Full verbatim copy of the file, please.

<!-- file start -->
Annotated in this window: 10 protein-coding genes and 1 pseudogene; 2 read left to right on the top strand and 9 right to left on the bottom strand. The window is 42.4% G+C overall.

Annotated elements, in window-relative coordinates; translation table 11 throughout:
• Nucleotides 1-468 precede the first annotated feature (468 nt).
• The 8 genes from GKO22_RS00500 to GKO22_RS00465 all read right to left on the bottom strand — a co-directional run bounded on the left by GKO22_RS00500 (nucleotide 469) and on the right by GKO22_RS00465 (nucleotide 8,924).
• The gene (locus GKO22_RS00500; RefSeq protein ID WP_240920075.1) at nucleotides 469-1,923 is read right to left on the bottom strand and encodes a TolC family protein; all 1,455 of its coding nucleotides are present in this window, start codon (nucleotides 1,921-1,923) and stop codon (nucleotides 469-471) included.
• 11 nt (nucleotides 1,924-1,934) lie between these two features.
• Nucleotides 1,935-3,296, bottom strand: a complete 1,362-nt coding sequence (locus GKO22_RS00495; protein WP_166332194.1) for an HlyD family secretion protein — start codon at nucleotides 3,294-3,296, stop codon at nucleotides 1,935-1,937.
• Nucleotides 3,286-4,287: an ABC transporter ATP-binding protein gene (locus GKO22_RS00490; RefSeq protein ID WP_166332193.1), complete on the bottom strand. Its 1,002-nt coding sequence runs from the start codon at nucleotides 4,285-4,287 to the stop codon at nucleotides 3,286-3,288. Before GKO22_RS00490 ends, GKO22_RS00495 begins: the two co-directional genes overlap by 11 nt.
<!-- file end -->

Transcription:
Annotated in this window: 10 protein-coding genes and 1 pseudogene; 2 read left to right on the top strand and 9 right to left on the bottom strand. The window is 42.4% G+C overall.

Annotated elements, in window-relative coordinates; translation table 11 throughout:
• Nucleotides 1-468 precede the first annotated feature (468 nt).
• The 8 genes from GKO22_RS00500 to GKO22_RS00465 all read right to left on the bottom strand — a co-directional run bounded on the left by GKO22_RS00500 (nucleotide 469) and on the right by GKO22_RS00465 (nucleotide 8,924).
• The gene (locus GKO22_RS00500; RefSeq protein ID WP_240920075.1) at nucleotides 469-1,923 is read right to left on the bottom strand and encodes a TolC family protein; all 1,455 of its coding nucleotides are present in this window, start codon (nucleotides 1,921-1,923) and stop codon (nucleotides 469-471) included.
• 11 nt (nucleotides 1,924-1,934) lie between these two features.
• Nucleotides 1,935-3,296, bottom strand: a complete 1,362-nt coding sequence (locus GKO22_RS00495; protein WP_166332194.1) for an HlyD family secretion protein — start codon at nucleotides 3,294-3,296, stop codon at nucleotides 1,935-1,937.
• Nucleotides 3,286-4,287: an ABC transporter ATP-binding protein gene (locus GKO22_RS00490; RefSeq protein ID WP_166332193.1), complete on the bottom strand. Its 1,002-nt coding sequence runs from the start codon at nucleotides 4,285-4,287 to the stop codon at nucleotides 3,286-3,288. Before GKO22_RS00490 ends, GKO22_RS00495 begins: the two co-directional genes overlap by 11 nt.